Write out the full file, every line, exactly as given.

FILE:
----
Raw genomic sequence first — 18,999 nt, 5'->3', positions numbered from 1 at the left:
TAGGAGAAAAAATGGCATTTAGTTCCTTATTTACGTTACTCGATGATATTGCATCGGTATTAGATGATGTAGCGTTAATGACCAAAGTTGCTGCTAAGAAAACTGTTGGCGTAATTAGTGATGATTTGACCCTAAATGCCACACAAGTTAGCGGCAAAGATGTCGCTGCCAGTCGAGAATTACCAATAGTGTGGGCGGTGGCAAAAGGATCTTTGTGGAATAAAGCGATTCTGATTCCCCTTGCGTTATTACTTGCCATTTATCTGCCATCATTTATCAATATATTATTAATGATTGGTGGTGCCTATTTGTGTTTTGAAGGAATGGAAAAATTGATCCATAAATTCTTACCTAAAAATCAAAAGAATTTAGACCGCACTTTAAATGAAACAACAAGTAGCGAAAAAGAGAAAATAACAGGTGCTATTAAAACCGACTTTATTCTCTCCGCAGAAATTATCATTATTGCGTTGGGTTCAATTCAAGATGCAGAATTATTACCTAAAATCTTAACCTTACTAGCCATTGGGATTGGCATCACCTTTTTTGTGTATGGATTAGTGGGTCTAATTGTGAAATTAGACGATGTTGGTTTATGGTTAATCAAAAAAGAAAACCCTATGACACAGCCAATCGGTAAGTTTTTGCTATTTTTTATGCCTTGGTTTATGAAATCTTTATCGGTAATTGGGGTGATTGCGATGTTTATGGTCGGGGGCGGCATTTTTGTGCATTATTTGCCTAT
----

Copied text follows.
Raw genomic sequence first — 18,999 nt, 5'->3', positions numbered from 1 at the left:
TAGGAGAAAAAATGGCATTTAGTTCCTTATTTACGTTACTCGATGATATTGCATCGGTATTAGATGATGTAGCGTTAATGACCAAAGTTGCTGCTAAGAAAACTGTTGGCGTAATTAGTGATGATTTGACCCTAAATGCCACACAAGTTAGCGGCAAAGATGTCGCTGCCAGTCGAGAATTACCAATAGTGTGGGCGGTGGCAAAAGGATCTTTGTGGAATAAAGCGATTCTGATTCCCCTTGCGTTATTACTTGCCATTTATCTGCCATCATTTATCAATATATTATTAATGATTGGTGGTGCCTATTTGTGTTTTGAAGGAATGGAAAAATTGATCCATAAATTCTTACCTAAAAATCAAAAGAATTTAGACCGCACTTTAAATGAAACAACAAGTAGCGAAAAAGAGAAAATAACAGGTGCTATTAAAACCGACTTTATTCTCTCCGCAGAAATTATCATTATTGCGTTGGGTTCAATTCAAGATGCAGAATTATTACCTAAAATCTTAACCTTACTAGCCATTGGGATTGGCATCACCTTTTTTGTGTATGGATTAGTGGGTCTAATTGTGAAATTAGACGATGTTGGTTTATGGTTAATCAAAAAAGAAAACCCTATGACACAGCCAATCGGTAAGTTTTTGCTATTTTTTATGCCTTGGTTTATGAAATCTTTATCGGTAATTGGGGTGATTGCGATGTTTATGGTCGGGGGCGGCATTTTTGTGCATTATTTGCCTAT